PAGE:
Are Set Toes (Rocker Toes) The Most Underused Tool in Our Box?
with Dorian Madin DWCF
The foot can be described as an oblique conical, meaning it grows forwards and outwards, because we trim parallel to the sole plane we inadvertently trim extra length into the toe (in relationship to the centre of rotation of the coffin joint) in order to counteract this extra length the shoe is very often brought back under the toe of the foot, or the hoof wall is rasped back beyond parallel, the unintended consequence of these actions being that the horn tubuals become none weight barring.
As the toe of the foot takes up approximately 1/3 of the surface area of the ground barring surface of the hoof wall, this unloading of the toe results it the other 2/3 being over loaded.
As horn responds to pressure (wolfs law) this results in the horn tubles in the to becoming weakened.
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Dynamically as breakover is initiated the point of force moves towards the lateral toe, the shoe creates a counter lever and the horn tubals in the front 3rd of the foot are bent forwards, creating a shear force, (horn tubuals whilst being excellent at coping with compressive forces are not very good at dealing with shear force) this bending forward of the toe results in the palmar aspect of the foot being pulled forward and distorted the sole flattens out and this can cause the shoe to be separated from the heel as seen in the video.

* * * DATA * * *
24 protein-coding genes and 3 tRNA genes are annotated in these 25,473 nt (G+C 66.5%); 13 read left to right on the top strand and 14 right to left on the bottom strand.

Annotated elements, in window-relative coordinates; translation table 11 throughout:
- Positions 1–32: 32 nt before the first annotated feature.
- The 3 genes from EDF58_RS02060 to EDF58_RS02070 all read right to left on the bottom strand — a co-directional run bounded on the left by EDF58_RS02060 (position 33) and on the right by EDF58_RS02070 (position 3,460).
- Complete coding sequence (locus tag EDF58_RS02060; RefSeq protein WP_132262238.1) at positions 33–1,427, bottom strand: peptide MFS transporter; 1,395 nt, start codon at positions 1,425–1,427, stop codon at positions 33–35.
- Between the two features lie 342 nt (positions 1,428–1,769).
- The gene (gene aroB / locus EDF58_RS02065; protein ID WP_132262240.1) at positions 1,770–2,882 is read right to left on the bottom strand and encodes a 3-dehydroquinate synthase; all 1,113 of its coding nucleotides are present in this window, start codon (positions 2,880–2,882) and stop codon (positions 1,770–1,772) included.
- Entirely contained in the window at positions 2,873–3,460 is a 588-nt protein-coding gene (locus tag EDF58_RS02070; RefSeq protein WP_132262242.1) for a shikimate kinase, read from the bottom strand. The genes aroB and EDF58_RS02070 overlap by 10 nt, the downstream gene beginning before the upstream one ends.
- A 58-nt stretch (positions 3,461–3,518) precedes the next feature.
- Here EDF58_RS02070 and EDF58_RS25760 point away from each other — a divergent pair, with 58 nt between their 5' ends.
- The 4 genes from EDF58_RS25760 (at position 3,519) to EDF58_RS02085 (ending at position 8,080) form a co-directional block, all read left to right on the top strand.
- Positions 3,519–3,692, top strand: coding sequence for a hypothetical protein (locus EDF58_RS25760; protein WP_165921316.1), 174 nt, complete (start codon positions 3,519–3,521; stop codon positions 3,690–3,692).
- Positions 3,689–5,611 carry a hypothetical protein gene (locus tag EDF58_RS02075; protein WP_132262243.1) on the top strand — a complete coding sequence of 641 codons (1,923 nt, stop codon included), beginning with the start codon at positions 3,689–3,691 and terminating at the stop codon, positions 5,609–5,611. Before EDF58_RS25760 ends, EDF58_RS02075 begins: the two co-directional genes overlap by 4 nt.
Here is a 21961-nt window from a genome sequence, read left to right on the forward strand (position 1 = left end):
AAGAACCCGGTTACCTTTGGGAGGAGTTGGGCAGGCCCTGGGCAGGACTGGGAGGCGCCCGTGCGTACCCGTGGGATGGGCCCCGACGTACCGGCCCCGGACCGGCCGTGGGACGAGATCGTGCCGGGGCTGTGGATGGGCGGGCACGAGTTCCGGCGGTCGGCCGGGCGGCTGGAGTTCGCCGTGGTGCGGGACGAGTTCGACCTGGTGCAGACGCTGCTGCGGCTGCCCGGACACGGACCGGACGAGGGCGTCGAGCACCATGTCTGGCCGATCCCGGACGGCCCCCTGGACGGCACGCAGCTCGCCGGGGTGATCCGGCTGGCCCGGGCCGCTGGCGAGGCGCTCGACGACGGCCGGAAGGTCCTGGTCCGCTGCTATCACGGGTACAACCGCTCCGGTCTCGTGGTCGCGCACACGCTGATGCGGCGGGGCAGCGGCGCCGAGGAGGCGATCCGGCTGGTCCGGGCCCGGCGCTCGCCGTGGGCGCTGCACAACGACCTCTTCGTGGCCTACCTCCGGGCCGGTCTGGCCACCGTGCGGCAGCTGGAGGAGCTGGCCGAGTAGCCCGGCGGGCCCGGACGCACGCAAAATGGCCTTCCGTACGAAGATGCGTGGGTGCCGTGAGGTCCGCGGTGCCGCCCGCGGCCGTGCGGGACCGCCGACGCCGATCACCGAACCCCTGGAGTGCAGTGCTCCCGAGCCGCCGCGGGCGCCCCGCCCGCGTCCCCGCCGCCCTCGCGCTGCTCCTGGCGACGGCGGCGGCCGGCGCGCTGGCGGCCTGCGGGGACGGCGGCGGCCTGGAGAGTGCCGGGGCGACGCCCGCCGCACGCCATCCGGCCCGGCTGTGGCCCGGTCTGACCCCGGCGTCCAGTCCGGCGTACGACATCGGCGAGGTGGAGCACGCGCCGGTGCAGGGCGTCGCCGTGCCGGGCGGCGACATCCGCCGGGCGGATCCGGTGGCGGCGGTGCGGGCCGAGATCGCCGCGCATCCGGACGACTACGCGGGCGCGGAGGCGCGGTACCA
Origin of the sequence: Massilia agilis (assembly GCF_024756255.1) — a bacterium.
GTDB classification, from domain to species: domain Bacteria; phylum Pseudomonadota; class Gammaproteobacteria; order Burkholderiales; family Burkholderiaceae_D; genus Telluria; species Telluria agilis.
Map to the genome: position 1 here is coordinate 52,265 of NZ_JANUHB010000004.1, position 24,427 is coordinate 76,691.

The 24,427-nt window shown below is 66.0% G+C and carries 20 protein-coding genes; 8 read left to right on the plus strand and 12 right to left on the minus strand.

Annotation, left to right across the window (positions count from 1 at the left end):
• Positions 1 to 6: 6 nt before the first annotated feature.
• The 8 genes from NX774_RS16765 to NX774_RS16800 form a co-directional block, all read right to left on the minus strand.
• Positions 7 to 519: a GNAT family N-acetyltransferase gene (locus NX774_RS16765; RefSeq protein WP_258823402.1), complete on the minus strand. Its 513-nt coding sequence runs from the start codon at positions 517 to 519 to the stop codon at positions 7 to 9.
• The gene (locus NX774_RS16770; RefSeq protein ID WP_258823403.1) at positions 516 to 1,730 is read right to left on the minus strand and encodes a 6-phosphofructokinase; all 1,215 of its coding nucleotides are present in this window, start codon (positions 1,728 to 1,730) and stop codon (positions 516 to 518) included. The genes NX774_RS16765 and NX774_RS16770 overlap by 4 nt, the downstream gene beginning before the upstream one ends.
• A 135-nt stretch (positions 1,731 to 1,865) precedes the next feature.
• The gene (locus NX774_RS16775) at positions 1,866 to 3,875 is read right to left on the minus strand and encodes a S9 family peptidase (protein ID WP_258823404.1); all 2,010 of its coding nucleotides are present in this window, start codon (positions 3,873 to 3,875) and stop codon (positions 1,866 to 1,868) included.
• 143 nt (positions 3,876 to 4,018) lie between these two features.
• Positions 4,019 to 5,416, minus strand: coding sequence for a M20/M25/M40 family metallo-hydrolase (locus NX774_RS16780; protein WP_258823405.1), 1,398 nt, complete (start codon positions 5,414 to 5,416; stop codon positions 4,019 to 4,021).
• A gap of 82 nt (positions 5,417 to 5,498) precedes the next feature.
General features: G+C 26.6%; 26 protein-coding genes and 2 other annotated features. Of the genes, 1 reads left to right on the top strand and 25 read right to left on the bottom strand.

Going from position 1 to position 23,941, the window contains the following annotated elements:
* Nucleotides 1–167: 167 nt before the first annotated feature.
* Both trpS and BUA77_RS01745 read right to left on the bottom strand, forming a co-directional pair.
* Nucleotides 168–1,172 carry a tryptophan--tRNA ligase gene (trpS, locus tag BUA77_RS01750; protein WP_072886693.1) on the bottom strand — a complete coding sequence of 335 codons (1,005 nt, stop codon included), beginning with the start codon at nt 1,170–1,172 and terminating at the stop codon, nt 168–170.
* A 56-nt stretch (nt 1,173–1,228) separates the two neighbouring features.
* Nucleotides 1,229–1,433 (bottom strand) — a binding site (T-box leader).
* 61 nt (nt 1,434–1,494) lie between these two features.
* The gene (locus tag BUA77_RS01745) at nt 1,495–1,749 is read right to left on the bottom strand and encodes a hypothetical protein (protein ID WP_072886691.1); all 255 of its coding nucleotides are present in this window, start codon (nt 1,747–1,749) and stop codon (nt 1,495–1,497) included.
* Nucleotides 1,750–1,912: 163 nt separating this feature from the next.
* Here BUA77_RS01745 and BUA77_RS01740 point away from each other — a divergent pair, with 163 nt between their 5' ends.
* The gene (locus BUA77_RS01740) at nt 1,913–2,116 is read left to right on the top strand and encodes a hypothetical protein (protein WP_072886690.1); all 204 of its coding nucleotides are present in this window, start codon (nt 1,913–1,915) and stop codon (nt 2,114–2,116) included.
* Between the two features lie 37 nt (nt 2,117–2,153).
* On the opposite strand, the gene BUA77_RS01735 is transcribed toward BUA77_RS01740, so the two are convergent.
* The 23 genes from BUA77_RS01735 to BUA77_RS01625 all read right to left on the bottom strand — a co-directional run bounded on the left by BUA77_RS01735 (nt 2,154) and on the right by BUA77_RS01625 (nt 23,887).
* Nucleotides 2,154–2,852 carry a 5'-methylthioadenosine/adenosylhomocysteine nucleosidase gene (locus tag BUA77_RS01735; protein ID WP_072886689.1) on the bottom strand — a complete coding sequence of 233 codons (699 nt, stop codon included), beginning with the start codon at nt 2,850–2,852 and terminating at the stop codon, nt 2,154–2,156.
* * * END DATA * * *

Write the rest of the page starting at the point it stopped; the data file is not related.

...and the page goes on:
Much like when jumping up steel unless opposing force vectors are created the compression of the steel is not as controlled resulting is undesirable distortion of the section, the same can be said for the horn tubuals. Adding a set toe oriantates the force vector so the horn tubles are loaded in their direction of growth leading to their most efficient use of force dissipation.
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